NAR: The first action visitors take upon visiting your home is to remove their shoes. Why do you value this separation of inside from outside? How does invoking domesticity prepare visitors to engage?
Wilson: In a practical way, because we live in very messy, wet weather, it helps protect the floors. But also I think that removing your shoes and being offered a clean pair of warm socks provides an aspect of care. You know, caring both for the house and for the warmth of participants’ feet.
There's a series of events in welcoming people to the space. We ask them to slow down; to remove outerwear and shoes; to move into the kitchen space where coats and bags and coffee cups are left; to be offered fresh filtered water; to sign in to a visitor registry, and to be reminded that the entire second floor of the building is available over the three hour period. There's structure to the afternoon, and there's a request for care back, I suppose.
NAR: Inside the home, I remember gentle music wafting from various alcoves and cubbyholes. How did you select your ambient playlist, and how is it significant to you?
Wilson: Sofía Fernández Díaz, who is the project manager of the Davis Street Drawing Room, is a recent graduate of my department, Fiber and Material Studies at the School of the Art Institute of Chicago. I was one of her advisors. She has her own robust art career alongside jobs like this.
When working with me on the Drawing Room, we talked about how we enjoy certain kinds of repetitive processes in our art practice. We also love music, love sound. We talked about the possibility of playlists contributing to how visitors adopt similar repetitive thinking.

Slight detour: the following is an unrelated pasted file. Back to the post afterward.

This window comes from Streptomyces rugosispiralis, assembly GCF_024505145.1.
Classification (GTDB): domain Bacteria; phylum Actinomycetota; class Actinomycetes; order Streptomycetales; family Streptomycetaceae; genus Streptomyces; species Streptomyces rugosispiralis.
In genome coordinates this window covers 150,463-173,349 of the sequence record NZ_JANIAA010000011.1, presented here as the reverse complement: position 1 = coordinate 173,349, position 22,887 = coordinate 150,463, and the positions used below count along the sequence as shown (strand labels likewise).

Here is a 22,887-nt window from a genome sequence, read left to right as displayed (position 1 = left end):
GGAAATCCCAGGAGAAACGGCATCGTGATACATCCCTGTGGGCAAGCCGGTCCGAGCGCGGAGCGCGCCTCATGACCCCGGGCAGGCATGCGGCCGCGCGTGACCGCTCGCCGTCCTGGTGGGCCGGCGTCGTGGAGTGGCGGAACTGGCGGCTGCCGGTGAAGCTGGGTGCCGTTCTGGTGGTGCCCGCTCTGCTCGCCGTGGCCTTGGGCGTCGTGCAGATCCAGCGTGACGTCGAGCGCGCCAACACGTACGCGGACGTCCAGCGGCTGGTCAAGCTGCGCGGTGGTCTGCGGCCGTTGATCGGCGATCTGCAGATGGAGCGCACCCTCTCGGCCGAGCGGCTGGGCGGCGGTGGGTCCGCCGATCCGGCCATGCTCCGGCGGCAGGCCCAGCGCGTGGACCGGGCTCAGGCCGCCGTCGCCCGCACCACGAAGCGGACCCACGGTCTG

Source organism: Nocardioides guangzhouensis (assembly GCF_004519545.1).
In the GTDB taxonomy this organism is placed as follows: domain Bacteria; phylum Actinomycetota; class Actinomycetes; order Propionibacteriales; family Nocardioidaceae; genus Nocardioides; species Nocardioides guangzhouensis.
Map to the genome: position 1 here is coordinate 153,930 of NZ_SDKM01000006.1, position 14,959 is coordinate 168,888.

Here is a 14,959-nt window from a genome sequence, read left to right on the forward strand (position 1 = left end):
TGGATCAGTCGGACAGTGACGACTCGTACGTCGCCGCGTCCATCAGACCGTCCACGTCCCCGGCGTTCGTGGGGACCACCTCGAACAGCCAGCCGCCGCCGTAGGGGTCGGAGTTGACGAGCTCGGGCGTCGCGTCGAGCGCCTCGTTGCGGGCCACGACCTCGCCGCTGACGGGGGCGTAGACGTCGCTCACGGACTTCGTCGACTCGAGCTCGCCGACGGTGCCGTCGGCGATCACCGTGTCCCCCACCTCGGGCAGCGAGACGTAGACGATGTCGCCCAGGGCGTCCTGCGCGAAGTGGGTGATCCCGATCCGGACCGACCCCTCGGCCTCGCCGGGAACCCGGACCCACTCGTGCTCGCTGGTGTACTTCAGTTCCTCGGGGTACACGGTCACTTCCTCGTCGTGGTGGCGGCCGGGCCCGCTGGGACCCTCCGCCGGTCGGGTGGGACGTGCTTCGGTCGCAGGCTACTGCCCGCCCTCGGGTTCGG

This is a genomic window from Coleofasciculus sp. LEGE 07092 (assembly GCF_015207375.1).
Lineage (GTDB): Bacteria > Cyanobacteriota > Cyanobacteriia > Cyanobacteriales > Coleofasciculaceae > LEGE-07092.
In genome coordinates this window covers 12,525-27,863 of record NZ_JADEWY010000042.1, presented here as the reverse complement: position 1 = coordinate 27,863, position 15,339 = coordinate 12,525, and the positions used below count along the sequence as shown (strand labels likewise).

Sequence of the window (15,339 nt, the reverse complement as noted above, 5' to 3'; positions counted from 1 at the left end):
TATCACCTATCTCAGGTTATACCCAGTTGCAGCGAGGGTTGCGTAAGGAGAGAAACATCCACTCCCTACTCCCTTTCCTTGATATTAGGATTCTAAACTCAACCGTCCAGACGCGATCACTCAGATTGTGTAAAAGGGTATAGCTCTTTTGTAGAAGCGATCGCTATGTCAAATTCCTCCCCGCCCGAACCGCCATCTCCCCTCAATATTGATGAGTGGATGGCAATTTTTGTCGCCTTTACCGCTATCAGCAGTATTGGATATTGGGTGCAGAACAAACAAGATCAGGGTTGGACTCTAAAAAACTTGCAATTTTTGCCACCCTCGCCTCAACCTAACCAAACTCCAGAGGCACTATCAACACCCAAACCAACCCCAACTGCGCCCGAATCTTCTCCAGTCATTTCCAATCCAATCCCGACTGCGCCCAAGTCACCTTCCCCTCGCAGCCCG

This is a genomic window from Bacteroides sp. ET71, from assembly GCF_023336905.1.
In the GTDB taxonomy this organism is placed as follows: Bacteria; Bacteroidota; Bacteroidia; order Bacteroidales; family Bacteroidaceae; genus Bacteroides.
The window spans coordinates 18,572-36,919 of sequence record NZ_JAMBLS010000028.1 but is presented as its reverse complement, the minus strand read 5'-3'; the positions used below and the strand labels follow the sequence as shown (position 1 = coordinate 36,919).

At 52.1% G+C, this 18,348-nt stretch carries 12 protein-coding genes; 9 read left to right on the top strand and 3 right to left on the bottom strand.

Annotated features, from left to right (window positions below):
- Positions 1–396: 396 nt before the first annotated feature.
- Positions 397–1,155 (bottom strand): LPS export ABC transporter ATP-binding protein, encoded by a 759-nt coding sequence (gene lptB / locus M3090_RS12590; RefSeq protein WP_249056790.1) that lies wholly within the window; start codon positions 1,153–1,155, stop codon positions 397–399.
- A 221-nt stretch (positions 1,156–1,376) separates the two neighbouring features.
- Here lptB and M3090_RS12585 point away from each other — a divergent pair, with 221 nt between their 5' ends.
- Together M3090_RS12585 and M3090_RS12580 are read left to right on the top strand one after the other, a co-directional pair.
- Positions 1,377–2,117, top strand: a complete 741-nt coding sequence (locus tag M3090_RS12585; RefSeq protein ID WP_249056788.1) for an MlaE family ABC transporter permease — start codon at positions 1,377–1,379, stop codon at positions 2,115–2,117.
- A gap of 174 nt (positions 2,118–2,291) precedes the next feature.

I've been very interested in contemporary music by composers like Steve Reich. There’s a whole range of musicians in his generation centered around minimalism, repetitions and repeats. It’s a systematic way of building sounds that parallels a textile-making process. I've also been really interested in Ravi Shankar and his genre of music that prepares one for meditation.
Sofía then started preparing a playlist with my recommendations alongside her own ideas. It was jointly formed. We always ask if visitors wish to hear a soundtrack. Not everyone has the same comfort level with sound. Some people prefer silence. It's a negotiation to help visitors slow down and embrace a focusing mechanism.
NAR: How do people’s preconceived, every-day notions of fabric affect their interactions with individual textiles in the Drawing Room?
Wilson: We know fabric so intimately: through the clothes we wear, the sheets we sleep on. This familiarity allows cloth to be easily dismissed, even though we hold an internal somatic knowledge that can be heightened through art.
We have three digital microscopes and many handheld magnifiers in the Drawing Room. We also have thread counters. The opportunity to look at textiles through magnification isn’t available to most people practicing outside textile conservation. Magnification opens up new possibilities for looking and thinking - for drawing and photographing and writing. Fabric becomes unique and complex; other worlds are revealed for contemplation.
NAR: Would any everyday object hold the same significance when magnified, or is this unique to textile?
Wilson: It depends on what the object is, but textiles are an especially good subject for magnification. What may appear to be an opaque, continuous surface can unfold into a biome of texture, form, and structure. Threads move up and down and over and across in a multitude of different configurations. There’s also a textural difference. A strand of hair looks different from linen or cotton fiber. And a silk filament is different from any of them. Magnification opens to structures you can’t see with your naked eye.
NAR: Your personal studio resides on the third floor, accessible only by ladder. How did you come to create this space? In what manner does solitude inform your artistic practice?
Wilson: Before my move to Davis Street, I had a studio storefront in Rogers Park with a separate small apartment in the same building. So I had a separation between my artwork and my personal life, which I really liked.